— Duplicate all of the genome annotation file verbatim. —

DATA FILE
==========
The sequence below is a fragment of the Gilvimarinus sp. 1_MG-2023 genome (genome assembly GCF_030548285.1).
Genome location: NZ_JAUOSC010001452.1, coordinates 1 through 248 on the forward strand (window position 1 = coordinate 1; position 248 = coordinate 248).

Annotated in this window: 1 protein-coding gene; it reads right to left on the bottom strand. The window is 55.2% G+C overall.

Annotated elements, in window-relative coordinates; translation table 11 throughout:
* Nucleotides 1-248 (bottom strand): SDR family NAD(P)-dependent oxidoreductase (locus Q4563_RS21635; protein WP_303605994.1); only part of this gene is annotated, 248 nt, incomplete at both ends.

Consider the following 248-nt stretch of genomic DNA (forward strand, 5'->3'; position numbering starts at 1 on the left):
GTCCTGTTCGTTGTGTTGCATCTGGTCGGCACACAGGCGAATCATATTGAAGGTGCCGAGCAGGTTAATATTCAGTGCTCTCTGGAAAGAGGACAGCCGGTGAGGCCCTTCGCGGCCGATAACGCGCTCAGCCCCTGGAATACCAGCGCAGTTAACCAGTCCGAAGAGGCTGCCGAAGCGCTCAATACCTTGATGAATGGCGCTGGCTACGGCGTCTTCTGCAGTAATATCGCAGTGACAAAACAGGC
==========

The sequence below is a fragment of the Gilvimarinus sp. 1_MG-2023 genome (genome assembly GCF_030548285.1).
Genome location: NZ_JAUOSC010001452.1, coordinates 1 through 248 on the forward strand (window position 1 = coordinate 1; position 248 = coordinate 248).

Annotated in this window: 1 protein-coding gene; it reads right to left on the bottom strand. The window is 55.2% G+C overall.

Annotated elements, in window-relative coordinates; translation table 11 throughout:
* Nucleotides 1-248 (bottom strand): SDR family NAD(P)-dependent oxidoreductase (locus Q4563_RS21635; protein WP_303605994.1); only part of this gene is annotated, 248 nt, incomplete at both ends.

Consider the following 248-nt stretch of genomic DNA (forward strand, 5'->3'; position numbering starts at 1 on the left):
GTCCTGTTCGTTGTGTTGCATCTGGTCGGCACACAGGCGAATCATATTGAAGGTGCCGAGCAGGTTAATATTCAGTGCTCTCTGGAAAGAGGACAGCCGGTGAGGCCCTTCGCGGCCGATAACGCGCTCAGCCCCTGGAATACCAGCGCAGTTAACCAGTCCGAAGAGGCTGCCGAAGCGCTCAATACCTTGATGAATGGCGCTGGCTACGGCGTCTTCTGCAGTAATATCGCAGTGACAAAACAGGC